Monday, June 04, 2007

Dems Show Little Guts on Gay Rights

For whatever motivation, the Human Rights Campaign did manage to release its gay-related Where the Democratic Candidates Stand survey for maximum press interest, immediately before the New Hampshire debate. HRC's conclusion is that the announced Dems are almost unanimous ('ceptin' for same-sex marriage, of course) behind its goals.

Gaynewswatch has a recap, with links to the candidates' responses (and non-responses).

Cynics may say that the questions were heavy handed and lent themselves to this conclusion. Also, columnist Andrew Sullivan thinks that HRC may have rigged the questionnaire for Hillary. It broke down the DOMA her husband rammed through and she supported into discrete components. She almost certainly would have opposed its repeal, but could cherry pick aspects like fair tax treatment to claim she's one fair politician.

My take is that we can expect a lot of states-rights talk in this campaign. The historical and political humor cannot be stressed too much. While the issues around federalism and states rights were crucial in defining and framing our government, the latter was often usurped by the worst of us in this nation. Slave owners, segregationists and others claimed such rights when it helped them keep others under their control and maintain their power, influence and wealth.

In the HRC responses, the seven candidates invoked states rights repeatedly. I can only assume they think they are more electable if they don't say they intend to have states be fair or come under federal strictures. Perhaps that's savvy politics with so many states having passed anti-marriage-equality legislation or amendments or both in the past five years.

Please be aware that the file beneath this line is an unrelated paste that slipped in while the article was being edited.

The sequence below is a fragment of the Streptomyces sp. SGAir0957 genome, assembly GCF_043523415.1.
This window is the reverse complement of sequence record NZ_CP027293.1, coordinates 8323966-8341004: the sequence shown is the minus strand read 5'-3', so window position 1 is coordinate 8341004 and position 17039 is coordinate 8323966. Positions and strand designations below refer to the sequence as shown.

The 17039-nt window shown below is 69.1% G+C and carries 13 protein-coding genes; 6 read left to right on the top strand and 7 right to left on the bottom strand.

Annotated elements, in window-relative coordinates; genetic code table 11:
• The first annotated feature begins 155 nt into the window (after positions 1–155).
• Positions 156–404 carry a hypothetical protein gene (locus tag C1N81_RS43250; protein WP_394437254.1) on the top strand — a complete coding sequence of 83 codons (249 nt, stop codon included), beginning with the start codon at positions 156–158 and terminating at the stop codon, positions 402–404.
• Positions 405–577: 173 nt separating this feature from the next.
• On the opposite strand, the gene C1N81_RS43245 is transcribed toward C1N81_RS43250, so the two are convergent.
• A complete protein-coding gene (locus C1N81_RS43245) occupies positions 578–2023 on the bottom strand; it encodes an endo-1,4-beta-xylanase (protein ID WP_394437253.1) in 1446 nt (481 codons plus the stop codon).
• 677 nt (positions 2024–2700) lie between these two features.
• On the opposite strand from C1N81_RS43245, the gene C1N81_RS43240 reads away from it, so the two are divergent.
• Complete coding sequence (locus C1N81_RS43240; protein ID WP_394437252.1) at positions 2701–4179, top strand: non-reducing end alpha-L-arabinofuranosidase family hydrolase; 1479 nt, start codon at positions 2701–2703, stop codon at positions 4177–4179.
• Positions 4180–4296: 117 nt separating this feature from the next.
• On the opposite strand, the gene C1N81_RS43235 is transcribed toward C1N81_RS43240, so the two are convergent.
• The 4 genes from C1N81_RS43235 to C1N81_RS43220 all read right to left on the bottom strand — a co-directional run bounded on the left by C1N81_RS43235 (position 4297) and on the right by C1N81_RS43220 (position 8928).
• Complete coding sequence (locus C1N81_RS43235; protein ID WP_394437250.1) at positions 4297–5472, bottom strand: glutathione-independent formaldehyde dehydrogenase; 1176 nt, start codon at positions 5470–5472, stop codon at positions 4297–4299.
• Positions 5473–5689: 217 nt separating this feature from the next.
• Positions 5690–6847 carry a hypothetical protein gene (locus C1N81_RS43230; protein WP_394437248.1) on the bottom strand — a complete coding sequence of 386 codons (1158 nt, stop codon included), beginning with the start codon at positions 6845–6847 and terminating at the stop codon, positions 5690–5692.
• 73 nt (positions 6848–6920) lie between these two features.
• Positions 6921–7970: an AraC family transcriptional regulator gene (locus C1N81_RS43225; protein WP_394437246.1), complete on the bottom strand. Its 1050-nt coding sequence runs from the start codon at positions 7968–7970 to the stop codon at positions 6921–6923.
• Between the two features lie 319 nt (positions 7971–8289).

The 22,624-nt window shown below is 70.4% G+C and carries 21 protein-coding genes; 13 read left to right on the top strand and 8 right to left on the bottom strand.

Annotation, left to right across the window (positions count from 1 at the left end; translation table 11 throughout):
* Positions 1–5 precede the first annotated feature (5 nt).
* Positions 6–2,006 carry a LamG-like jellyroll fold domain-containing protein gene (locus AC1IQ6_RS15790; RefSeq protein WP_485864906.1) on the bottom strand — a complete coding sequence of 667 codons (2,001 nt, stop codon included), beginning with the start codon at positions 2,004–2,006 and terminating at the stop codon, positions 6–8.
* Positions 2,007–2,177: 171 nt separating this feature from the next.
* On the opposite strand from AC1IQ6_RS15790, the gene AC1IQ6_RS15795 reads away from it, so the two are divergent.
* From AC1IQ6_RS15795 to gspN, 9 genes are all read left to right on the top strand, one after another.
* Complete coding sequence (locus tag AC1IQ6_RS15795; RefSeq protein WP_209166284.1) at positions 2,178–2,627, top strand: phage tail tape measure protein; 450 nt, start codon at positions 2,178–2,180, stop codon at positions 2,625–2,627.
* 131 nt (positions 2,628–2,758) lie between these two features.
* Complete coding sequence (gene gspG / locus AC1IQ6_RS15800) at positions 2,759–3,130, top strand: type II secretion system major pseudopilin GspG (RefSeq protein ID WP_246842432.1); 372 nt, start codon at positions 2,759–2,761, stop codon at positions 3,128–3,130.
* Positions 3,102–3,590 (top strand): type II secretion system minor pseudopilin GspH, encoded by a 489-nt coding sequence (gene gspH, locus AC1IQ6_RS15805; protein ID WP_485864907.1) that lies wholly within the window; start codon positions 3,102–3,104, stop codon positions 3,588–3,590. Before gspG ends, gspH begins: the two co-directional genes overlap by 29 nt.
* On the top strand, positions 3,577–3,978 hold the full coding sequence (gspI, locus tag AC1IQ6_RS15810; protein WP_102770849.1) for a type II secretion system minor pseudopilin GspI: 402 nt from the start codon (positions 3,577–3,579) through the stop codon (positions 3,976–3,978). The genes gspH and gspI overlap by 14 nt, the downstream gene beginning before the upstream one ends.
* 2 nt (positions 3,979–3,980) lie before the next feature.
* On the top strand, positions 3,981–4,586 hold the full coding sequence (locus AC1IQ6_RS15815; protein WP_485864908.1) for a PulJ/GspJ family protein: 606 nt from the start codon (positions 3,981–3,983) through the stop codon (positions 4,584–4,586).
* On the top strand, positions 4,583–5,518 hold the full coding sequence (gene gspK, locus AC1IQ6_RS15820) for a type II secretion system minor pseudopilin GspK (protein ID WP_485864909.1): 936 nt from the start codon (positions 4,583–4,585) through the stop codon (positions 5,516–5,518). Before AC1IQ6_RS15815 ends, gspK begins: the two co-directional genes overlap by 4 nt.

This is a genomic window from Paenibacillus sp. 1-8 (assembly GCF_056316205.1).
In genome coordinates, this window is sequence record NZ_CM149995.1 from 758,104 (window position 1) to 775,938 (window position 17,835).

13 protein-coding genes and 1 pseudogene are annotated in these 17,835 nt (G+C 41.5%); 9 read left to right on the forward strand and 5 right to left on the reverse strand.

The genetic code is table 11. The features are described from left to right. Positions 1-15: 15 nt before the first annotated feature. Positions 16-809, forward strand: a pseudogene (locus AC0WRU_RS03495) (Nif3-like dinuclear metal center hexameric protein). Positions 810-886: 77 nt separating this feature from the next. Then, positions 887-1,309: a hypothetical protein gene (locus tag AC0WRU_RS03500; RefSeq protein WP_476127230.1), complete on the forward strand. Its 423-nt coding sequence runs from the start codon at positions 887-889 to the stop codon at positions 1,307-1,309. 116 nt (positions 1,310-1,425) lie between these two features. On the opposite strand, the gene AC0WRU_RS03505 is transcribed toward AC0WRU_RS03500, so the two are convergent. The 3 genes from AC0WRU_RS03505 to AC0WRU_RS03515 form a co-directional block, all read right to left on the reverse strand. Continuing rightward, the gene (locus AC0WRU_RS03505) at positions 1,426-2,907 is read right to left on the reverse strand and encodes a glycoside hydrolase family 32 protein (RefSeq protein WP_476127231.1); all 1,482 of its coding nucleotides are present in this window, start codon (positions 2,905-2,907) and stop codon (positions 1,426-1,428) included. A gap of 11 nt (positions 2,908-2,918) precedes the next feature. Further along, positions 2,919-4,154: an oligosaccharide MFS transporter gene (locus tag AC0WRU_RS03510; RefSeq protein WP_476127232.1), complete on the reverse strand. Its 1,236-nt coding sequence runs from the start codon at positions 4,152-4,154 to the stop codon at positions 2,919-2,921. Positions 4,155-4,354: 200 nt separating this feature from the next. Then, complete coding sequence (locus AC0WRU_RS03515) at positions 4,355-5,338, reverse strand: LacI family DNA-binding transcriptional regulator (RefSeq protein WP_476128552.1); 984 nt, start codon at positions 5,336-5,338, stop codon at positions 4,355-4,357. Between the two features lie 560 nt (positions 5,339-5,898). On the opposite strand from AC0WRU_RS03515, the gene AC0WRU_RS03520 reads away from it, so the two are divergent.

On the other hand, it speaks poorly of the seven. Only the perceived crazy guy, Dennis Kucinich, had the morality and guts to say he was for same-sex marriage.

Otherwise, this questionnaire was like a needlepoint sampler. There were 15 rows of questions with seven columns of plus or minus signs. There were 99 pluses and six minuses. The "Supports allowing civil marriage rights for same-sex couples" had one brazen plus and six tuck the bill under the wing minuses.

Both-Ways Obama. Sen. Barack Obama, as is his wont, tried it two ways. Civil unions should have "the same legal rights that accompany a marriage license. I support the notion that all people -- gay or straight -- deserve the same rights and responsibilities to assist their loved ones in times of emergency, deserve equal health insurance and other employment benefits currently extended to traditional married couples, and deserve the same property rights as anyone else." In the next lawyerly breath, he added, "However, I do not support gay marriage. Marriage has religious and social connotations, and I consider marriage to be between a man and a woman."

Yes-But Edwards. John Edwards was even spongier. He wrote, "I support civil unions to guarantee gay and lesbian couples the same rights as straight couples...Gay marriage is an issue I feel internal conflict about and I continue to struggle with it." Amusingly enough with that milquetoast view he concluded "the right president could lead the country toward consensus around equal rights and benefits for all couples in committed, long-term relationships." That seems like he is saying he isn't that president-to-be.

Uber-Attorney Richardson. Gov. Bill Richardson chose to B.S. his way and not answer these plain questions. In what clearly was a hack aide's wording he noted that he supported the failed domestic partnerships act in his New Mexico. In response to the angle about whether the feds should recognize SSM and civil unions from states that have them, he kind of said yes -- "...states have generally recognized other states' family laws and the federal government should do so as well." No promises implied, mind you.